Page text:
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The story of a spirited Indian newspaper run by rural Dalit women is an Oscar nominee

khabar lahariya
Making news waves.
  • Ananya Bhattacharya
By Ananya Bhattacharya

Tech reporter

Published Last updated

Khabar Lahariya’s story is in the running for an Oscar.

Writing with Fire, which narrates the tale of a 20-year-old independent, feminist, rural publication run entirely by Dalit women, is one of the five final contenders for the best documentary feature category at the Oscars.

Made by Black Ticket Films’ Rintu Thomas and Sushmit Ghosh, the film chronicles the local weekly newspaper on the cusp of going digital. The starting point is reporters unboxing smartphones. The film follows their journey over the next five years.

“We are proud that 20 years of our rural reporting and hard work is being appreciated and loved by a global audience; encouraging us to further our women-led grassroots media revolution,” Kavita Devi, co-founder of Khabar Lahariya, said in a statement. “We salute the hard work of Black Ticket Films and wish them the very best for the Oscars.”

The film that won audience and jury awards at the Sundance Film Festival in 2021 has already secured sales in over 20 countries for theatrical and TV releases. It is yet to hit Indian screens.

Khabar Lahariya’s mighty pen

The Washington Post didn’t call this feature “the most inspiring journalism movie—maybe ever” for nothing.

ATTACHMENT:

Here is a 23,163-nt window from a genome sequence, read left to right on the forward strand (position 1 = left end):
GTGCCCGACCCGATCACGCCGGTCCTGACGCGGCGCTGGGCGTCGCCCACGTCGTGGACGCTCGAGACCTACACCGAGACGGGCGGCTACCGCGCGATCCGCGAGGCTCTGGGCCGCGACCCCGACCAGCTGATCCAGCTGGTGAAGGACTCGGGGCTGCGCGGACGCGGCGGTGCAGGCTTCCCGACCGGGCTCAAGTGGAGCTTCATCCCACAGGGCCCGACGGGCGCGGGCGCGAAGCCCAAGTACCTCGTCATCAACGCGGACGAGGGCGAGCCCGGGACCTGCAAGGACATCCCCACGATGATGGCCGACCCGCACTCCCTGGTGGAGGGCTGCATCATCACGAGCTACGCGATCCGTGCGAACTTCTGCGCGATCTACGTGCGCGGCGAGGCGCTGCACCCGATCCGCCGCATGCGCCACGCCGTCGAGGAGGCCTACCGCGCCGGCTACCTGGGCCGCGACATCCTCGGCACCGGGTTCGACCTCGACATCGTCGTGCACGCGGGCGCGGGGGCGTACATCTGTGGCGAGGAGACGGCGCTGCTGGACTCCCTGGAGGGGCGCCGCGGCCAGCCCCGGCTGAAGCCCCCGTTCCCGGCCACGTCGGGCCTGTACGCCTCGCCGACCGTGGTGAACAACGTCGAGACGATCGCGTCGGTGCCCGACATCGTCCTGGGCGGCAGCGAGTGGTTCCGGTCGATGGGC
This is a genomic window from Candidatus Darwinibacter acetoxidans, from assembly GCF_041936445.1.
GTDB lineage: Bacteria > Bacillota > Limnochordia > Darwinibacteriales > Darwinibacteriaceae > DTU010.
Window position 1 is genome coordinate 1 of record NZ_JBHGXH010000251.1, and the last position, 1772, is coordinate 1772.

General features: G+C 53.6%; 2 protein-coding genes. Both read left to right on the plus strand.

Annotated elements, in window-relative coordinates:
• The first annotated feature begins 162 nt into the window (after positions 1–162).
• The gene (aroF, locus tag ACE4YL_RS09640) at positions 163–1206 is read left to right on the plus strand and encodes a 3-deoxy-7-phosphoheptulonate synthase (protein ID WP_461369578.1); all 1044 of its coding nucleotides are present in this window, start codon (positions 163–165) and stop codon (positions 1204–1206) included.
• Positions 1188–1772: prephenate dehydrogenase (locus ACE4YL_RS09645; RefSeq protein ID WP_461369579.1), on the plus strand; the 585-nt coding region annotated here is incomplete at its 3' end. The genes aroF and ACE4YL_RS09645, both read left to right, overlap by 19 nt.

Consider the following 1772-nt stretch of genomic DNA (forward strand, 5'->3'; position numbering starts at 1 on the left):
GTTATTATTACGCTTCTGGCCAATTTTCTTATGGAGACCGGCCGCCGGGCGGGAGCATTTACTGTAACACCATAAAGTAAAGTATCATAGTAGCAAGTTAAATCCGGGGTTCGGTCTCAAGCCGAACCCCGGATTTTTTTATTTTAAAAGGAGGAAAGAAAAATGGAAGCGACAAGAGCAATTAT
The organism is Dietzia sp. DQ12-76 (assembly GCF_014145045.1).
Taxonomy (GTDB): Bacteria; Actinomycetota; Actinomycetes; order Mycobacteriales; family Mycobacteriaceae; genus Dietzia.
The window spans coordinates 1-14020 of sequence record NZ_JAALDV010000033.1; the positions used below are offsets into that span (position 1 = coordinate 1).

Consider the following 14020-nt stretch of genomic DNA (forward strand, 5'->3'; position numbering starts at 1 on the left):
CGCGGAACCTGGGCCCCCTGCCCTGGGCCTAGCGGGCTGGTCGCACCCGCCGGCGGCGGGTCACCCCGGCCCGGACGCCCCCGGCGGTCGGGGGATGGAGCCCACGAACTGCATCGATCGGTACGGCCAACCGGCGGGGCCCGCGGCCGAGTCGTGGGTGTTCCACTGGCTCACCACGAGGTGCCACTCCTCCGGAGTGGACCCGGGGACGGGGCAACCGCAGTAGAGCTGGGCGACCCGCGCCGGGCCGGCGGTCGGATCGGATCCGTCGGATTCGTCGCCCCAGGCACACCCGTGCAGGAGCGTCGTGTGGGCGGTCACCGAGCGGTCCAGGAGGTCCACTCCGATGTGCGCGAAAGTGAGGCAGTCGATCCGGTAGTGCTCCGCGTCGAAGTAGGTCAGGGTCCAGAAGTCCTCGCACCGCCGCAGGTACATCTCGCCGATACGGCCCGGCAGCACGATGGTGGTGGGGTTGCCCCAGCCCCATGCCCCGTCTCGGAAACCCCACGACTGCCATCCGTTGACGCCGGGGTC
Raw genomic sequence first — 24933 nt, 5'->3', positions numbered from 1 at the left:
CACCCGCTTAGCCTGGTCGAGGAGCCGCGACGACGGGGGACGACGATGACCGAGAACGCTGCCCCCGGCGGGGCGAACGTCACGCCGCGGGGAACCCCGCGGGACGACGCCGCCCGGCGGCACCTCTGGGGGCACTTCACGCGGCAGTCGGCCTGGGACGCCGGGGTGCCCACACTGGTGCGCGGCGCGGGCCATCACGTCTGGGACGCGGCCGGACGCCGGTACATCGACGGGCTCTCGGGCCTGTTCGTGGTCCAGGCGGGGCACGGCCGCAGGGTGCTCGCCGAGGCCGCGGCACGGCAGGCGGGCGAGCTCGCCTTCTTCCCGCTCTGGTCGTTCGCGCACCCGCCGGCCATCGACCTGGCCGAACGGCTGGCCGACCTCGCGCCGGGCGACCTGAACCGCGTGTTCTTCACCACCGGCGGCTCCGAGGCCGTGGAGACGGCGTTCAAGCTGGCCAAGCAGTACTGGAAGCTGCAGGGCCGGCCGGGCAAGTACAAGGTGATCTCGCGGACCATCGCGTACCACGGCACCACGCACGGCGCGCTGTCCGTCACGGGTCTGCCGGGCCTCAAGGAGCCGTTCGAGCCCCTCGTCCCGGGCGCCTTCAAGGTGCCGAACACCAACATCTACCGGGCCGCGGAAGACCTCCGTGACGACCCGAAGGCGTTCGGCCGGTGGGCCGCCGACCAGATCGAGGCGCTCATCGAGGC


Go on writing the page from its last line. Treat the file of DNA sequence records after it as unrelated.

Khabar Lahariya, which translates to news waves, has indeed been making waves. Since its inception in Chitrakoot, Uttar Pradesh, in May 2002, the team has been fighting for gender parity and grassroots democracy. Operating out of two of India’s largest states, Uttar Pradesh and Bihar, the team of 30-plus reporters, comprising members of the Kol tribe and Muslim communities, too, cover a gamut of daring stories: rape, unacknowledged deaths in illegal mines, lack of water, electricity, sanitation, medical care, missing toilets, and more.

This, while having all the odds stacked against them.

For one, India is notorious for silencing and suppressing its women. The newspaper’s staff was not immune to this culture.

In the beginning, several journalists faced resistance from their own families. “Sometimes, when we were in production, they had to stay back late. The husbands would think, how is it that women from our house are spending the night elsewhere? Or, how is it that for a woman, there is some other work that is more important than tending to household chores?” editorial coordinator Poorvi Bhargava told Dow Jones in 2014.

Others struggled to find transport. And those who made it to the job were rarely taken seriously by officials—most of whom were men.

Secondly, divides along caste and religious lines made a tough job even more difficult. Dalits, the lowest rung in India’s hierarchal caste system before untouchability was abolished in 1950, still face prejudice. Muslims, too, have been discriminated against—more so following the surge in Hindutva ideology since Narendra Modi’s election in 2014.

Khabar Lahariya goes online

The internet gave the regional newspaper a bigger reach, no doubt. The publication with a readership of 80,000 now boasts of a YouTube channel with 550,000 subscribers. But with the newfound popularity came more risks for these already disadvantaged groups: the reporters were stripped of their relative anonymity.

“Imagine being a woman in these parts of India, and then try and imagine being a journalist,” Sushmit Ghose, who co-directed the film, told Bloomberg. “As the cyber-world was colliding with caste and patriarchy, you had women from the Dalit or Muslim community, armed with a cheap Chinese-made mobile phone, shining the light on society.”

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